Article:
What is America’s energy strategy?
Barack Obama embarked upon energy policy reform:
- Reduce CO2 emissions
- Cap and trade to encourage clean renewable and sustainable energy development and supply
That is incomplete. Romney has a more complete strategy to achieve energy independence by 2016.
Republicans are entrenched in the oil-dependency paradigm and are more inclined to “drill baby drill.”
One thing conservatives don’t like is having the Department of Energy act as a venture capitalist. That isn’t a good idea and interferes with VC’s providing that service.
Government policy should stick with tax incentives as opposed to loan guarantees.
What would help Obama is for him to head the situation off at the pass with alternative solutions. Don’t wait to be beaten up again because his hands are empty.
In this story by Zack Colman, representatives from various states that represent coal and other energy forms are lobbying to cut slack on environmental regulations. They will do that until there is an environmental disaster and then they will change their minds and act like victims
“Lawmakers to hit at administration’s energy policies upon return from August recess
By Zack Colman
The House plans to vote Friday on the “No More Solyndras Act” that would sunset an oft-maligned federal energy loan program, according to a House leadership aide.
The bill would bar the Energy Department (DOE) from issuing loan guarantees for applications it received after the end of 2011 and set new parameters for existing ones.
DOE says the bill does nothing to boost taxpayer protections and would actually harm the program.
The bill will serve as a messaging vehicle against President Obama’s green-energy policies, as it is unlikely to pass the Senate if it gets through the House. The bill is named after California solar-panel-maker Solyndra, which went bust in 2011 after getting a $535 million federal loan guarantee.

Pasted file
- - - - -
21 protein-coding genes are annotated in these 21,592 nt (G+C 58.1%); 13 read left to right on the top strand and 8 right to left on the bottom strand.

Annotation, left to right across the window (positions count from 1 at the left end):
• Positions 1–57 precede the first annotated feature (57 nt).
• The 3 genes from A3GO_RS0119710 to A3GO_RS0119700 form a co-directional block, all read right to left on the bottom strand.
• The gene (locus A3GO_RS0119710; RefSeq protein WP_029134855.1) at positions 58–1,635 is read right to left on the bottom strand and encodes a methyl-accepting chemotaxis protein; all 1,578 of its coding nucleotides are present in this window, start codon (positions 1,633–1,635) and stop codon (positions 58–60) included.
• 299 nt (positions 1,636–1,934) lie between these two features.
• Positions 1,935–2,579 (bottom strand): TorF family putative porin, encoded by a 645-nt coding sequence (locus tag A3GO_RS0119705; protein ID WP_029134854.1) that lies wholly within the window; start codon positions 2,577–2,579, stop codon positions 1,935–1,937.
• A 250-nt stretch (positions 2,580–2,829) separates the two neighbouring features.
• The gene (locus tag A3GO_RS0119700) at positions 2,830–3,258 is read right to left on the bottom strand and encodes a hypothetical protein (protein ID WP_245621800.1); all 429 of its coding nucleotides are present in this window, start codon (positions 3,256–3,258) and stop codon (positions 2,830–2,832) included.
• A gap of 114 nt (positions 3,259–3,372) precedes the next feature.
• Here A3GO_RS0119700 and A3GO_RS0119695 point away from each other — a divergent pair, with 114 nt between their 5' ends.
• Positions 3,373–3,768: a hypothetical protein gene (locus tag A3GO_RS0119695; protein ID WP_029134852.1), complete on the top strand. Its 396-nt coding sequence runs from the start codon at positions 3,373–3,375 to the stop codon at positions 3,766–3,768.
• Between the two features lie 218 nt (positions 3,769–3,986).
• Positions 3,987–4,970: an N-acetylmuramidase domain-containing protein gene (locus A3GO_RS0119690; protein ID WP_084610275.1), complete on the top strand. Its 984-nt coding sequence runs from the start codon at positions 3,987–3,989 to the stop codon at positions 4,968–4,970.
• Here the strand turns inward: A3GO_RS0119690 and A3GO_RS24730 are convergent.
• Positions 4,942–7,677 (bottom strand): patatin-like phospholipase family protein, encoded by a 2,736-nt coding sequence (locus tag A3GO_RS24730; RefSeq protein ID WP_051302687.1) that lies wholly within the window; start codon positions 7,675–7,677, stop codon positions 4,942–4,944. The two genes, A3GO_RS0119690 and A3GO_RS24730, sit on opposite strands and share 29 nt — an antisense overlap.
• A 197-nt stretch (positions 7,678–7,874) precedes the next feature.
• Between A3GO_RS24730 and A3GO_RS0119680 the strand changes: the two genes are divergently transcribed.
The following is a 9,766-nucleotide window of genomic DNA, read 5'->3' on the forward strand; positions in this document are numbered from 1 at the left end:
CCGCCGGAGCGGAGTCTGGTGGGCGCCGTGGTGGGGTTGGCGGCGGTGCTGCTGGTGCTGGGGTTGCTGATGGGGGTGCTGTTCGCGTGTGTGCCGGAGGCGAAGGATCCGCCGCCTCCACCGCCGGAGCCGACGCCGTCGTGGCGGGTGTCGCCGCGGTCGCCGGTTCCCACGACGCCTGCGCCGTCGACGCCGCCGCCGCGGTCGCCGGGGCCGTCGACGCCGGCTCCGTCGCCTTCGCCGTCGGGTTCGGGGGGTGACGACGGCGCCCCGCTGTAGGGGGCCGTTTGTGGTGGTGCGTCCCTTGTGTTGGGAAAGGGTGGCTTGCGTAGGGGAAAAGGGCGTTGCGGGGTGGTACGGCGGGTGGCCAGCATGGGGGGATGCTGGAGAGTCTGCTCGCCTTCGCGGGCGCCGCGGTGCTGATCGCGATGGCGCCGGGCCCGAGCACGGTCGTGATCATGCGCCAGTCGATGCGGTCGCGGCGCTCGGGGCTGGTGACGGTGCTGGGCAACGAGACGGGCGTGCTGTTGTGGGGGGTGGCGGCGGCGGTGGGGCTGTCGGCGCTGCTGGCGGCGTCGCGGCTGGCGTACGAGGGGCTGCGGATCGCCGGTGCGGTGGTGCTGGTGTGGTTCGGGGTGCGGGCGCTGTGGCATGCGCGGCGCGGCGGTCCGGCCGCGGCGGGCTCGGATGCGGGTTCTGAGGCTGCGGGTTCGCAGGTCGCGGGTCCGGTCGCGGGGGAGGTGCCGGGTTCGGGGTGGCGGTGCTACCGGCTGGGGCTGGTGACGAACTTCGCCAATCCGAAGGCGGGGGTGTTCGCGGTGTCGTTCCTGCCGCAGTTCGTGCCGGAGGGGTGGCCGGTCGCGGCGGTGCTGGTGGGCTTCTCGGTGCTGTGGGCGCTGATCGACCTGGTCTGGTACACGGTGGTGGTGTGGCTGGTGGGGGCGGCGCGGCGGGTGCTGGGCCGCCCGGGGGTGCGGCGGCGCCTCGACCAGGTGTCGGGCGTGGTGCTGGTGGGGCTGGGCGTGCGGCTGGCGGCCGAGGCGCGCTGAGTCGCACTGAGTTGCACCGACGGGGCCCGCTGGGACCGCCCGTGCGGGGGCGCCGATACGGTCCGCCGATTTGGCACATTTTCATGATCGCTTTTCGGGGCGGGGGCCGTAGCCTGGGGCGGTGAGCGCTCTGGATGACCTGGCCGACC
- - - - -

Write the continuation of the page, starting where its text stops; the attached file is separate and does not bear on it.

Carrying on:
Solyndra has come to personify the ideological differences between Republicans and Democrats on the government’s role in markets, particularly energy.
Republicans say the firm’s bankruptcy shows clean-energy technology is not ready to compete with fossil fuels such as natural gas, coal and oil. The GOP and its presidential nominee, Mitt Romney, have advocated for expanding gas-and-oil drilling as a centerpiece of their energy platforms.
Despite the criticism Obama has received for his bets on clean energy, the president has pushed forward with his support of the technologies. Though he has recently warmed to more natural-gas drilling, the president has vocally backed wind, solar and other forms of green energy.
Off the floor, House Energy and Commerce Committee — the birthplace of the “No More Solyndras Act” — will jolt its members back into session mode with six subcommittee hearings next week.
The centerpiece will be two bills designed to limit the Environmental Protection Agency’s (EPA) ability to regulate greenhouse gas emissions.
Though House Energy and Commerce Republicans have taken aim at EPA greenhouse gas regulations all session, the Energy and Power subcommittee hearings Tuesday and Friday will be some of the first on the topic since the Court of Appeals for the District of Columbia shot down one of the agency’s rules. The court said an EPA rule that that curbed soot- and smog-forming power plant emissions that crossed state lines encroached too much on states’ abilities to manage emissions.